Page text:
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Digitisation Strategy of the German National Library 2017–2020

Date 30.5.2017

Strategic orientation

The digitisation strategy of the German National Library is part of its overall strategy. This has multiple objectives:

Firstly, digitisation serves to protect and preserve Germany's cultural memory in the form of the collected text, image and sound documents held in the German National Library. This is necessary if works are structurally damaged or vulnerable due to their material-specific characteristics. Digitisation and the provision of digital reproductions allow the originals to be protected against further damage and their content to be preserved.

A further objective of digitisation is to radically improve the visibility, access to and usage possibilities of the Library's own resources for academic, research, education and culture purposes as well as for the general public in Germany and abroad. Within the framework of copyright legislation the Library strives to provide free access to the digitised objects, to embed these in relevant academic, social and cultural contexts, and to attract new user groups.

The digitisation of analogue media is one of the routine tasks of the German National Library. A key aspect here is the digitisation of tables of contents for catalogue enrichment. This will continue in the future because the increasing use of the digitised tables of contents shows how important this service is for users of the Library worldwide.

Although more comprehensive digitisation (within the legal framework) of the out-of-commerce works published up to 1965 would be highly desirable for academic purposes, realistically the German National Library will have to carry out its digitisation on a selective basis in order to stay within its staffing and financial limits.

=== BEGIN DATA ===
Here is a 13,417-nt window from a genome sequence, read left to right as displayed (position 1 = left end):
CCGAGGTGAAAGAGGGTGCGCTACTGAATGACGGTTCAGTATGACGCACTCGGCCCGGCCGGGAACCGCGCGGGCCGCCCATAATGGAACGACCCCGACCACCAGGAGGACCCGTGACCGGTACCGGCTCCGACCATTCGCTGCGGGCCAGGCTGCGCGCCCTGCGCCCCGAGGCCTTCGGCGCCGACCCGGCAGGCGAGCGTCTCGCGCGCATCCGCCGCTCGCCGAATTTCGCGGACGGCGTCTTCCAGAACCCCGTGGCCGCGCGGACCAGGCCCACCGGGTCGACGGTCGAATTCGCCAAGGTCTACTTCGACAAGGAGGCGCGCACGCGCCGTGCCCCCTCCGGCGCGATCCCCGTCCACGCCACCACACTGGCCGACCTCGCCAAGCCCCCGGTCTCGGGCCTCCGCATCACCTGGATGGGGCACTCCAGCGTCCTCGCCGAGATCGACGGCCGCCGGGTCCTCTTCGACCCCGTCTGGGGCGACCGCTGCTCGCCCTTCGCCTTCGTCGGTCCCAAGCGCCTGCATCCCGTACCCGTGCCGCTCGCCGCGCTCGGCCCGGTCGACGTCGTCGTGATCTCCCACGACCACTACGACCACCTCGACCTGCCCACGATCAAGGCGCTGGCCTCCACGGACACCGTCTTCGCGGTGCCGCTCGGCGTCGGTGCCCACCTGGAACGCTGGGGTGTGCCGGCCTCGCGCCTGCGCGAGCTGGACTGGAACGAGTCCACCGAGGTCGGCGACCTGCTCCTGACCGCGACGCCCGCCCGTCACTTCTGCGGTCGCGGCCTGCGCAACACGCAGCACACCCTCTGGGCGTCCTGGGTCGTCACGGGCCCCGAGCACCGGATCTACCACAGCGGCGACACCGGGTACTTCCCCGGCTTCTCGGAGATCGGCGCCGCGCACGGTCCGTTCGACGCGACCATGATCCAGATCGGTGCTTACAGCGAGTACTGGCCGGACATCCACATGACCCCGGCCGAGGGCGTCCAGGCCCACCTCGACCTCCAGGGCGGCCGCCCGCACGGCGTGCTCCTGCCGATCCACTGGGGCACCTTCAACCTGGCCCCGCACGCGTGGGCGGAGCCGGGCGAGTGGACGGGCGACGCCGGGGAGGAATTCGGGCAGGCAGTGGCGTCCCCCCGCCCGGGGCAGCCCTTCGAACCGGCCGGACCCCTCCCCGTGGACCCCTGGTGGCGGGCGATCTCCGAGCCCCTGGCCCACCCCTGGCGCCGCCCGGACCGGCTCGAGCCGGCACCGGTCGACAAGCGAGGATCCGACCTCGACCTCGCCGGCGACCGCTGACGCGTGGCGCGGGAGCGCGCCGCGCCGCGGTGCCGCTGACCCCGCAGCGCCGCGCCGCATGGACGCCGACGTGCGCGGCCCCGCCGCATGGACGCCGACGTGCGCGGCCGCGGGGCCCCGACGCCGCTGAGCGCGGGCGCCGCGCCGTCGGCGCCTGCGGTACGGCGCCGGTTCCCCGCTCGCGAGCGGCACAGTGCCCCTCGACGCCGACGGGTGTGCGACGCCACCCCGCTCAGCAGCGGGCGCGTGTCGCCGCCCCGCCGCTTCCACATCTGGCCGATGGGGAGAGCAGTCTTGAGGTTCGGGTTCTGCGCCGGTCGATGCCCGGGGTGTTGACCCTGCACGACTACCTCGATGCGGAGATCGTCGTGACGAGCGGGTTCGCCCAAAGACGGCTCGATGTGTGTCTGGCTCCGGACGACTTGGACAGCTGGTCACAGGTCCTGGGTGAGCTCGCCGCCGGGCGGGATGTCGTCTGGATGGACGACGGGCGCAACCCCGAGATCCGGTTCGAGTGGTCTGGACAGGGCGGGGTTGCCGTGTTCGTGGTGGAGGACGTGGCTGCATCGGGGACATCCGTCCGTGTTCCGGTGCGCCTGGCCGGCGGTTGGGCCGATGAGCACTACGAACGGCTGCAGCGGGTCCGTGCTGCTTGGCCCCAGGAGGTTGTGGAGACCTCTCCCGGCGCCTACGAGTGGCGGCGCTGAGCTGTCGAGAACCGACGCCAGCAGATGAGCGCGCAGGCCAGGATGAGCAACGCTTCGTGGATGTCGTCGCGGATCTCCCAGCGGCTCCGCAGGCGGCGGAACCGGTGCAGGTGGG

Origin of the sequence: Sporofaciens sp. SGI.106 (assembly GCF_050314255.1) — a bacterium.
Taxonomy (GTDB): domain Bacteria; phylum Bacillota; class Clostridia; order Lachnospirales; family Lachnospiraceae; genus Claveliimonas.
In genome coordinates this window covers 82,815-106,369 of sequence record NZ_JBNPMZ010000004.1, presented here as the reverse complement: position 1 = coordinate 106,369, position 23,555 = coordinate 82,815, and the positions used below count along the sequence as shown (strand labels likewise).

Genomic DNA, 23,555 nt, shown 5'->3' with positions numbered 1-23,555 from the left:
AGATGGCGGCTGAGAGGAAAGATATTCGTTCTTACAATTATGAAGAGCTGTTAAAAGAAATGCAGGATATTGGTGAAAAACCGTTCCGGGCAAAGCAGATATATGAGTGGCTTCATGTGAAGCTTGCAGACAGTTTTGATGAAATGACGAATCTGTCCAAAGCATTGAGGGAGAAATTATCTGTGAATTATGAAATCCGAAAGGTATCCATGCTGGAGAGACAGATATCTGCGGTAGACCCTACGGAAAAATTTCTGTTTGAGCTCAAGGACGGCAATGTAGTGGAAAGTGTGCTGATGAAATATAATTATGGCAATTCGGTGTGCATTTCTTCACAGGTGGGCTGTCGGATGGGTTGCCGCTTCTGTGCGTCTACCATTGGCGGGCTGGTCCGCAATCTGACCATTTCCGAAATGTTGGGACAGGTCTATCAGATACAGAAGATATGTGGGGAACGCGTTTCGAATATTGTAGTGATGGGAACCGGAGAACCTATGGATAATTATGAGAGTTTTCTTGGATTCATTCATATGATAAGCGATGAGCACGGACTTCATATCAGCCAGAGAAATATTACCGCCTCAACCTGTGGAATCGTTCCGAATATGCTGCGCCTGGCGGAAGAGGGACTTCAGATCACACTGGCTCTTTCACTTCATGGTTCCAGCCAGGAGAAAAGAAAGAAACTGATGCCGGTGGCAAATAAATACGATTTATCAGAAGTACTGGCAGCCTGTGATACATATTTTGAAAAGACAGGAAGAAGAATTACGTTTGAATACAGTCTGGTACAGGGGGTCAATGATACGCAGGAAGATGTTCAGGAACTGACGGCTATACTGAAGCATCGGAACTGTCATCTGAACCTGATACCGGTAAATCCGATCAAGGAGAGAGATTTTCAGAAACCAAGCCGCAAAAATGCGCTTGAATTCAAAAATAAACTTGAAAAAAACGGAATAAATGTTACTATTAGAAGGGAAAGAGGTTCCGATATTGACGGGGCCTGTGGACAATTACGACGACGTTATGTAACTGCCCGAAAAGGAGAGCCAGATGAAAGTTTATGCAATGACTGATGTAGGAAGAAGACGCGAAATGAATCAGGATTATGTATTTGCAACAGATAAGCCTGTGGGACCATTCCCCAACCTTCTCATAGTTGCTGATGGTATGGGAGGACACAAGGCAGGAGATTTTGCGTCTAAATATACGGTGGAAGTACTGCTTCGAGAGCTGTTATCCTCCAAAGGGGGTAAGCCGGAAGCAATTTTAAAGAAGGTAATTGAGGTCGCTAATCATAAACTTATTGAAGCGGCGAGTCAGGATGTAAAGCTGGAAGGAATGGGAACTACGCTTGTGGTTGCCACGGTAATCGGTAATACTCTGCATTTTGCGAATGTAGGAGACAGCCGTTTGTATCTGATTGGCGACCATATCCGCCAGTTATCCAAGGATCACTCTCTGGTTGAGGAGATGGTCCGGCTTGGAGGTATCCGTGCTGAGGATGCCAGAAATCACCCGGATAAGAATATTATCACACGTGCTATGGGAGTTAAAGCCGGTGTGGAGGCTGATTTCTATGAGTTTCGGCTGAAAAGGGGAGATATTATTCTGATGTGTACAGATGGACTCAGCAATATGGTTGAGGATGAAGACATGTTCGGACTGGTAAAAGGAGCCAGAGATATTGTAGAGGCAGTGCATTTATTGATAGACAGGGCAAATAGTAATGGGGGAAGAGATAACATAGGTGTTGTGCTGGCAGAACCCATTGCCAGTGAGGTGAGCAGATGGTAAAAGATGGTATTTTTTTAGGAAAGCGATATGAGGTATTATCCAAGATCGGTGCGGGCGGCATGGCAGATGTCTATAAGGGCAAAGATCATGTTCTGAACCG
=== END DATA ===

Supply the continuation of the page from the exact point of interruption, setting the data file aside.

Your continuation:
The main focus of the digitisation – for text, image, or sound-based documents - is on the following groups of 20th century works which:

  • are particularly worthy of protection because of the risk to the continued existence of the original,
  • can be made publicly accessible because they are public domain or out-of-commerce,
  • are most urgently needed in digital form by academia, research, culture and education[1]
  • complement its own digital holdings[2]
  • complement the digital offerings of other cultural institutions in Germany and which permit the networking of content across different institutions[3]

Coordination with other institutions

The German National Library's digitisation activities are always conducted in coordination with other cultural and academic institutions or as a supplement to their projects. Existing structures such as the Sammlung Deutscher Drucke and the Deutsche Digitale Bibliothek or national services such as the procedure for licensing out-of-commerce works or for persistent addressing and long-term preservation of digital objects support this. The primary objective is to coordinate the content-related, scheduling and organisational priorities in the digitisation of the written cultural heritage of the 20th century in an effort to avoid unnecessary duplication and to save costs. Further goals are to intensify cooperation between the partners, to exploit synergies, to refine existing control instruments, and to generate services for all partners.[4]

Standards: Digitisation, cataloguing and provision

The German National Library bases its digitisation of analogue objects, its cataloguing of the digital reproductions and its provision of the results on generally accepted national and international standards. In the context of digitisation it adheres to the practical "Digitisation" guidelines of the German Research Foundation (DFG). A high degree of automation is aimed at in all steps and processes.

It is necessary to assign persistent addresses to the bibliographic metadata and the digitised works to ensure that they remain permanently identifiable and citable.

A further standard aspect of the digitisation process is full-text recognition. The resulting text data, like the descriptive metadata, are rendered retrievable and, where legally possible, released for use by other information providers who can then integrate these data into their search services.

Copyright-free objects can be published under CC0 terms and may in some cases also be re-used commercially, whereas other works that are made publicly available by the German National Library are offered on the basis of their licensing conditions.